The reaction to the idea that it’s simply “too hard” to include female characters has been met with widespread scorn, both by critics and other members of the industry. While it is, yes, more work to include a female character option, the excuse that something is “hard” or “more work” is not an adequate reason, at least not anymore. (Kotaku’s follow-up with an official statement from Ubisoft.)
In short, feelings have been hurt, many people offended, and Ubisoft is scrambling to cover its previously-PC butt. And the misogyny trolls have come clambering in masses out of the proverbial woodwork.
So when Penny Arcade (of dickwolves infamy) decided to respond, I’m sure many feminists are understandably uncertain of what tenor that response is meant to take.
Here, Gabe and Tycho have – for the unfamiliar – been transformed from their usual white-male-nerd selves into white-women-nerds (I’m not negatively commenting on the lack of ethnic transformation, just being specific). In the strip, they discuss the weird and largely irrelevant obsession that many presenters at E3 seemed to have with Ps – screen resolution and framerate, neither of which are at all relevant to most aspects of gameplay.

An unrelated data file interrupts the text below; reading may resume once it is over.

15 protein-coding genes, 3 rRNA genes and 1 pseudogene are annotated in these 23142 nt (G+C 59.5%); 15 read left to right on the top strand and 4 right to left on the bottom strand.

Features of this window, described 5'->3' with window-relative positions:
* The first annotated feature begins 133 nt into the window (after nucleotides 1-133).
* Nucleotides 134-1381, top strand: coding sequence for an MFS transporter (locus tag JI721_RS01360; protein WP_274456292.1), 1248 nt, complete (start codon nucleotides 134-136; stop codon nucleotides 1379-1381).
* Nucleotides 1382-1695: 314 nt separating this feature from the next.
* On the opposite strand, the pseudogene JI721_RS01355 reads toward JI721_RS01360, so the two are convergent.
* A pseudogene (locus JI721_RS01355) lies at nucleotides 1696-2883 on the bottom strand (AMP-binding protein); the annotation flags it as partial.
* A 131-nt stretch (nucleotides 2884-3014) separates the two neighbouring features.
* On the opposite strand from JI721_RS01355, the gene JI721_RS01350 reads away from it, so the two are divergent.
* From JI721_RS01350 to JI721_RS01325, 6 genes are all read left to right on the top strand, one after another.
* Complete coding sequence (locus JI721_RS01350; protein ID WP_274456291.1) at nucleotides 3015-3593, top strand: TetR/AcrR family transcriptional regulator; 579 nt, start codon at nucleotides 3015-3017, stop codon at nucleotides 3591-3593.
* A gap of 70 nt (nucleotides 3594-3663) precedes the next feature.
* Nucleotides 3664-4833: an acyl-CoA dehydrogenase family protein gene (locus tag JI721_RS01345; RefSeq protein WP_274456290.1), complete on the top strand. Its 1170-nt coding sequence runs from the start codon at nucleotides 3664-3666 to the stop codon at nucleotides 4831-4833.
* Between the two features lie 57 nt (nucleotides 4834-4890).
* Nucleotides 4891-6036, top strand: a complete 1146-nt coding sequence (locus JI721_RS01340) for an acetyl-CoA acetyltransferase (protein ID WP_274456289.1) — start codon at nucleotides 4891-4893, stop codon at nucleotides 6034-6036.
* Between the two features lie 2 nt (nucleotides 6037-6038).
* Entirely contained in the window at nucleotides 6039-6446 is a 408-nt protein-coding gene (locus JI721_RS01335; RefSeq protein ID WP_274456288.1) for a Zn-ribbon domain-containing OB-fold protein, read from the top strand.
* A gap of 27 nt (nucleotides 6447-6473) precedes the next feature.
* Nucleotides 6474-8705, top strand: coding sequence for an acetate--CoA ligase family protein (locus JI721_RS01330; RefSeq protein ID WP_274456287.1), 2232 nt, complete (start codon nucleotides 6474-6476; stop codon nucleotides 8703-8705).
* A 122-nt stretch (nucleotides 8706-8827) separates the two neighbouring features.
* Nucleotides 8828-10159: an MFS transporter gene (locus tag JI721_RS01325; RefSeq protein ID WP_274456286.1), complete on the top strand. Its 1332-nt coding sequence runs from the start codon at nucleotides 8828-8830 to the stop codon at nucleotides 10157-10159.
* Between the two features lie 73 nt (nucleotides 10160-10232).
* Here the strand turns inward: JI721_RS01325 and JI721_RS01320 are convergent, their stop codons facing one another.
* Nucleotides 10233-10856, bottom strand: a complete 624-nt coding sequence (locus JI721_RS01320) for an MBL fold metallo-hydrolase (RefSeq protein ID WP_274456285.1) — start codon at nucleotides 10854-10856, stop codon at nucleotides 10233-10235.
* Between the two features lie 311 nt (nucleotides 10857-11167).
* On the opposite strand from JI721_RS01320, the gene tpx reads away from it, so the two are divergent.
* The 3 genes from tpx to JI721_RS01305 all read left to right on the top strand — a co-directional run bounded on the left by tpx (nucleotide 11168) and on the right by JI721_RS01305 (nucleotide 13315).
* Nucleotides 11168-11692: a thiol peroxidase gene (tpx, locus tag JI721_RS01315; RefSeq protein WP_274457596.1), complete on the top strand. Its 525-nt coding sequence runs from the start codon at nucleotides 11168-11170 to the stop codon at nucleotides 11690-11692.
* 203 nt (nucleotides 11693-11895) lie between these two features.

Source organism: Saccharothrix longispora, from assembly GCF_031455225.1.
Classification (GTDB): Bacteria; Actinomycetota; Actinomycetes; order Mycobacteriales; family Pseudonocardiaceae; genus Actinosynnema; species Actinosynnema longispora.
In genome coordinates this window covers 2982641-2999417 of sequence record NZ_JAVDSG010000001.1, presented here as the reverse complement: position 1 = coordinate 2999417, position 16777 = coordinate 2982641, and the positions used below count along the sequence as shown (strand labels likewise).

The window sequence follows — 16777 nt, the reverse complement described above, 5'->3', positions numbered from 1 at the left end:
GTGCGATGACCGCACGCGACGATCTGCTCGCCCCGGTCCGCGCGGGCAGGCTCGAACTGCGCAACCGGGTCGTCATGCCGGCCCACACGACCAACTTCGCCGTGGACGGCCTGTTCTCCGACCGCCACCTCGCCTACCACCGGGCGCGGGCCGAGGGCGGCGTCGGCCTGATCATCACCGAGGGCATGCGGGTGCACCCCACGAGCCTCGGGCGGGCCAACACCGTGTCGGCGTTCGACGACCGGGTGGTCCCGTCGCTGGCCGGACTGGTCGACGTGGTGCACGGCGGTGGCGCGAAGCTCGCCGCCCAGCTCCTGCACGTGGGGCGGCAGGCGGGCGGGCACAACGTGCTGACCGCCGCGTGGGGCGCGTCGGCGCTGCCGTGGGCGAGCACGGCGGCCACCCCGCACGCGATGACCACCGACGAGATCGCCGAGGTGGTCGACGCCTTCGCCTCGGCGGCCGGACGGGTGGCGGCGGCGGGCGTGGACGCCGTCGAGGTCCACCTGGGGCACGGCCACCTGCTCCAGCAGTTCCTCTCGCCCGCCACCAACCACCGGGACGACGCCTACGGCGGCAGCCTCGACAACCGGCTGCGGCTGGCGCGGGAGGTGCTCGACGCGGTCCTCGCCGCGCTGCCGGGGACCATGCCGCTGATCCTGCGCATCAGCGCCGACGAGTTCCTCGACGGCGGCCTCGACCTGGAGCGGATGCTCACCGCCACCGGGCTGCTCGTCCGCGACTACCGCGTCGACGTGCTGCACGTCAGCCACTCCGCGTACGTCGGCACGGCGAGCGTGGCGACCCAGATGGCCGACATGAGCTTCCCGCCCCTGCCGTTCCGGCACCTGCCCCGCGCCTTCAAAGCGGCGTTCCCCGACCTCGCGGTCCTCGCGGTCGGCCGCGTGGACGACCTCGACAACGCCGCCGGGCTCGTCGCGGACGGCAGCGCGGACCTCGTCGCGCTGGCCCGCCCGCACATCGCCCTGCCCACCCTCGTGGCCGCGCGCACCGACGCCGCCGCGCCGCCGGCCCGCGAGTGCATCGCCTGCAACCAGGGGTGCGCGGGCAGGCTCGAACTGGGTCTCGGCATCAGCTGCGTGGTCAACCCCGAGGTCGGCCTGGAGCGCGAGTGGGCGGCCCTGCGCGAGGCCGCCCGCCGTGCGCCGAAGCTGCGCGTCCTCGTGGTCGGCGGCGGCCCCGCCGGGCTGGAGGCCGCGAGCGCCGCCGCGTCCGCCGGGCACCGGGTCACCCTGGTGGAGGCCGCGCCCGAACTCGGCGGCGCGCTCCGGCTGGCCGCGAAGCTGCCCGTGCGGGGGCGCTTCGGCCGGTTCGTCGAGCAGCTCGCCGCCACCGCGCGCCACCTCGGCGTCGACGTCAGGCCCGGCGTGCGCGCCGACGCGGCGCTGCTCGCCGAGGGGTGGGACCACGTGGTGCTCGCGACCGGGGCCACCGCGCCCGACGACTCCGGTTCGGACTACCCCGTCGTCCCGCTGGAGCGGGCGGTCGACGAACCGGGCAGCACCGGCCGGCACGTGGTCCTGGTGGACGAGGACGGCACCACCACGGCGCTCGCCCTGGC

The strip says absolutely nothing about the gender swap. It just does it. And then the strip after just goes back to the usual male versions with no further comment.
Here’s what I hope it means. I hope it means that they’re commenting on Amancio’s remark that it’s “too hard” to make women (and yes, I’m fully aware that drawing a character as female is a completely different ballpark and even sport than a full game reanimation and voiceover). I hope it’s a reflection on the ridiculousness of the claim that players don’t want the option of gender when many major titles now do this automatically, at least for multiplayer modes, if not for both multiplayer and campaign (Call of Duty, Saint’s Row, Dragon Age, Mass Effect, Fable, Gears of War, Skyrim, Diablo, any MMORPG in existence…). Certainly, there are games who choose a specific protagonist and predetermine that character’s gender (Tomb Raider, Metal Gear, GTA, and the campaigns for CoD and Gears, among many others). I’m not taking issue with those games – only with those who advertise customization and then complain when players want to customize gender.